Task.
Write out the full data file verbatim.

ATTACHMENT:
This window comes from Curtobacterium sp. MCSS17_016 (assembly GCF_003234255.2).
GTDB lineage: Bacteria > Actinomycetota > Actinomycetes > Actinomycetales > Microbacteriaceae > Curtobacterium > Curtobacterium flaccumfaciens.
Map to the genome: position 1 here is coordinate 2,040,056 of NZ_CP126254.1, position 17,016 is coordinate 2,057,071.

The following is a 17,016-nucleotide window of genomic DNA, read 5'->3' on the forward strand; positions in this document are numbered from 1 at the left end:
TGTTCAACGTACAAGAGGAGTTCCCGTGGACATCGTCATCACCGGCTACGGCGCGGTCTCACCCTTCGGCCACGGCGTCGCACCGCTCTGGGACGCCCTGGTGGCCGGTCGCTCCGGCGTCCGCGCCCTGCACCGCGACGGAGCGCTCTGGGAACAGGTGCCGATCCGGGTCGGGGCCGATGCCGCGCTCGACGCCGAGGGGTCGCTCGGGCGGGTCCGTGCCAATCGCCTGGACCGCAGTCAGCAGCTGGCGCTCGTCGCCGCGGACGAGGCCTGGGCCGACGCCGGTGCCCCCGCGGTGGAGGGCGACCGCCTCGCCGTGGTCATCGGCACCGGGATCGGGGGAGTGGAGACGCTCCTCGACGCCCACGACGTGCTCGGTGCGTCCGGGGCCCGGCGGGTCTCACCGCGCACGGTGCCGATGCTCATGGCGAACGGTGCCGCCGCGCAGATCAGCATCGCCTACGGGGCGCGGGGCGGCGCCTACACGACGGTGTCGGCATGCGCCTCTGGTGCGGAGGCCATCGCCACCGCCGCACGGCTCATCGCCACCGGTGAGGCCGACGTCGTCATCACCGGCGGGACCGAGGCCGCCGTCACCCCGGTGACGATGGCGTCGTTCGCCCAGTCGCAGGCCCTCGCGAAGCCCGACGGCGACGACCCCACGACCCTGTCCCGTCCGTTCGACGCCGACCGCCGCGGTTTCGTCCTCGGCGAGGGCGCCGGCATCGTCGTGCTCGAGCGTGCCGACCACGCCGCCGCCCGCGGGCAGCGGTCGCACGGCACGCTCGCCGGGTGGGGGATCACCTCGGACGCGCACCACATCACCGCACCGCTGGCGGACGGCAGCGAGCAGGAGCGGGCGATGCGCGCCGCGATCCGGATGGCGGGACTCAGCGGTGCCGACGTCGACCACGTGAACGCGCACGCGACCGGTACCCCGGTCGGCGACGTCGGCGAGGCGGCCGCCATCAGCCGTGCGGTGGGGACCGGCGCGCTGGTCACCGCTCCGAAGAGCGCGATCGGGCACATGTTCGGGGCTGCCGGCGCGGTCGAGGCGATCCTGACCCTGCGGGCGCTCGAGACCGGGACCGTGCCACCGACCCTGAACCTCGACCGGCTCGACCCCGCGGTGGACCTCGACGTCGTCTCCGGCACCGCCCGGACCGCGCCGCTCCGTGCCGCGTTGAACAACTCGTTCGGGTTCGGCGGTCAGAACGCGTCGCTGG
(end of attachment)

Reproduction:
This window comes from Curtobacterium sp. MCSS17_016 (assembly GCF_003234255.2).
GTDB lineage: Bacteria > Actinomycetota > Actinomycetes > Actinomycetales > Microbacteriaceae > Curtobacterium > Curtobacterium flaccumfaciens.
Map to the genome: position 1 here is coordinate 2,040,056 of NZ_CP126254.1, position 17,016 is coordinate 2,057,071.

The following is a 17,016-nucleotide window of genomic DNA, read 5'->3' on the forward strand; positions in this document are numbered from 1 at the left end:
TGTTCAACGTACAAGAGGAGTTCCCGTGGACATCGTCATCACCGGCTACGGCGCGGTCTCACCCTTCGGCCACGGCGTCGCACCGCTCTGGGACGCCCTGGTGGCCGGTCGCTCCGGCGTCCGCGCCCTGCACCGCGACGGAGCGCTCTGGGAACAGGTGCCGATCCGGGTCGGGGCCGATGCCGCGCTCGACGCCGAGGGGTCGCTCGGGCGGGTCCGTGCCAATCGCCTGGACCGCAGTCAGCAGCTGGCGCTCGTCGCCGCGGACGAGGCCTGGGCCGACGCCGGTGCCCCCGCGGTGGAGGGCGACCGCCTCGCCGTGGTCATCGGCACCGGGATCGGGGGAGTGGAGACGCTCCTCGACGCCCACGACGTGCTCGGTGCGTCCGGGGCCCGGCGGGTCTCACCGCGCACGGTGCCGATGCTCATGGCGAACGGTGCCGCCGCGCAGATCAGCATCGCCTACGGGGCGCGGGGCGGCGCCTACACGACGGTGTCGGCATGCGCCTCTGGTGCGGAGGCCATCGCCACCGCCGCACGGCTCATCGCCACCGGTGAGGCCGACGTCGTCATCACCGGCGGGACCGAGGCCGCCGTCACCCCGGTGACGATGGCGTCGTTCGCCCAGTCGCAGGCCCTCGCGAAGCCCGACGGCGACGACCCCACGACCCTGTCCCGTCCGTTCGACGCCGACCGCCGCGGTTTCGTCCTCGGCGAGGGCGCCGGCATCGTCGTGCTCGAGCGTGCCGACCACGCCGCCGCCCGCGGGCAGCGGTCGCACGGCACGCTCGCCGGGTGGGGGATCACCTCGGACGCGCACCACATCACCGCACCGCTGGCGGACGGCAGCGAGCAGGAGCGGGCGATGCGCGCCGCGATCCGGATGGCGGGACTCAGCGGTGCCGACGTCGACCACGTGAACGCGCACGCGACCGGTACCCCGGTCGGCGACGTCGGCGAGGCGGCCGCCATCAGCCGTGCGGTGGGGACCGGCGCGCTGGTCACCGCTCCGAAGAGCGCGATCGGGCACATGTTCGGGGCTGCCGGCGCGGTCGAGGCGATCCTGACCCTGCGGGCGCTCGAGACCGGGACCGTGCCACCGACCCTGAACCTCGACCGGCTCGACCCCGCGGTGGACCTCGACGTCGTCTCCGGCACCGCCCGGACCGCGCCGCTCCGTGCCGCGTTGAACAACTCGTTCGGGTTCGGCGGTCAGAACGCGTCGCTGG